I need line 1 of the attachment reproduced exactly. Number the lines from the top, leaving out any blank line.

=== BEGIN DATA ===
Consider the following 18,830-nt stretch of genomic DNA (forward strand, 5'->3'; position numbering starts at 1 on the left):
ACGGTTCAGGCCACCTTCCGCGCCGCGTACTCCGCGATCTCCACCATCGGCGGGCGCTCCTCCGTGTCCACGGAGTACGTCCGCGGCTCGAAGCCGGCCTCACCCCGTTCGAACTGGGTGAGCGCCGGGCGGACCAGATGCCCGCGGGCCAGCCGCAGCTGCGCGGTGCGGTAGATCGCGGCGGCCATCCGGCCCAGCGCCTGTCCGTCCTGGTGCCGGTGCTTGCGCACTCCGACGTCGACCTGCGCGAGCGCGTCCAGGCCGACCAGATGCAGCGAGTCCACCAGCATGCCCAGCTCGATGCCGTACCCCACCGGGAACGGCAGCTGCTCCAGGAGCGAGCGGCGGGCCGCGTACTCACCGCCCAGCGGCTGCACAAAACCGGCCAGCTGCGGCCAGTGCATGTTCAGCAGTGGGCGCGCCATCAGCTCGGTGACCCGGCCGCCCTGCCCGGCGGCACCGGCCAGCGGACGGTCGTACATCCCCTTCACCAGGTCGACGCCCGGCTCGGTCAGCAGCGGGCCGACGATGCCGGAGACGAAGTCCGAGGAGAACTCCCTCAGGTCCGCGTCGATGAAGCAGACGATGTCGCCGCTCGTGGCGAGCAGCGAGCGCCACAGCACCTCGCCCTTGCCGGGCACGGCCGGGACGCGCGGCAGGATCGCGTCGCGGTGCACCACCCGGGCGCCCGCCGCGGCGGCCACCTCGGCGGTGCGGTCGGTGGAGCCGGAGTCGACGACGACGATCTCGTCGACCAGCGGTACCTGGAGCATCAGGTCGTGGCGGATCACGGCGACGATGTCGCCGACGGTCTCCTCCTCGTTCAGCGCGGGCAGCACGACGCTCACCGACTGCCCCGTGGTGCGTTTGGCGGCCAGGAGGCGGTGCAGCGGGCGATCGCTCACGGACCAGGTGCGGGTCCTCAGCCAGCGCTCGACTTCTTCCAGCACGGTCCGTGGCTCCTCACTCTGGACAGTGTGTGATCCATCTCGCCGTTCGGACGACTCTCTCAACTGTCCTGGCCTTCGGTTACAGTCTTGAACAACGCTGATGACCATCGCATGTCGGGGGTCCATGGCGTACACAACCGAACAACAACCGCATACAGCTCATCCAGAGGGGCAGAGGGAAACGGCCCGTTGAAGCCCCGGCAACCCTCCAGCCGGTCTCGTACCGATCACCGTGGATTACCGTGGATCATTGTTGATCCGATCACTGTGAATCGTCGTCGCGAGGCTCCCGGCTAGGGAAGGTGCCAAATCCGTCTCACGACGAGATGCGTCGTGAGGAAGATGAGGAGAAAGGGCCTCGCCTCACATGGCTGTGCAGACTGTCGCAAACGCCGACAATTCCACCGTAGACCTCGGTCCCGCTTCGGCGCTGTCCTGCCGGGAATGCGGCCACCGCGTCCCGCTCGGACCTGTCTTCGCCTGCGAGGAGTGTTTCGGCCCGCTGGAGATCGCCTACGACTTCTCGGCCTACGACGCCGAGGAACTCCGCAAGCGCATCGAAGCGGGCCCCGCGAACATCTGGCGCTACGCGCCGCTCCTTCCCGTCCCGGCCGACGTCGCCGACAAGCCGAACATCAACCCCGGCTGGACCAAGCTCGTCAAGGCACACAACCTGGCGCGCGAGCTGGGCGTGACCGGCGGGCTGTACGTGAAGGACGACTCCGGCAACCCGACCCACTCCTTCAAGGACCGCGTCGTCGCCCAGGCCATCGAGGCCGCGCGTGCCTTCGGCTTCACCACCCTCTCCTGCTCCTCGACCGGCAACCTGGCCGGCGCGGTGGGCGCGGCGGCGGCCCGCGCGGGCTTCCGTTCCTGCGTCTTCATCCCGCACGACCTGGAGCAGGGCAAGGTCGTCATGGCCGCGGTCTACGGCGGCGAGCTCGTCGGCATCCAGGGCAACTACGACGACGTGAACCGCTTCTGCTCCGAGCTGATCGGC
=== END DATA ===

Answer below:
Consider the following 18,830-nt stretch of genomic DNA (forward strand, 5'->3'; position numbering starts at 1 on the left):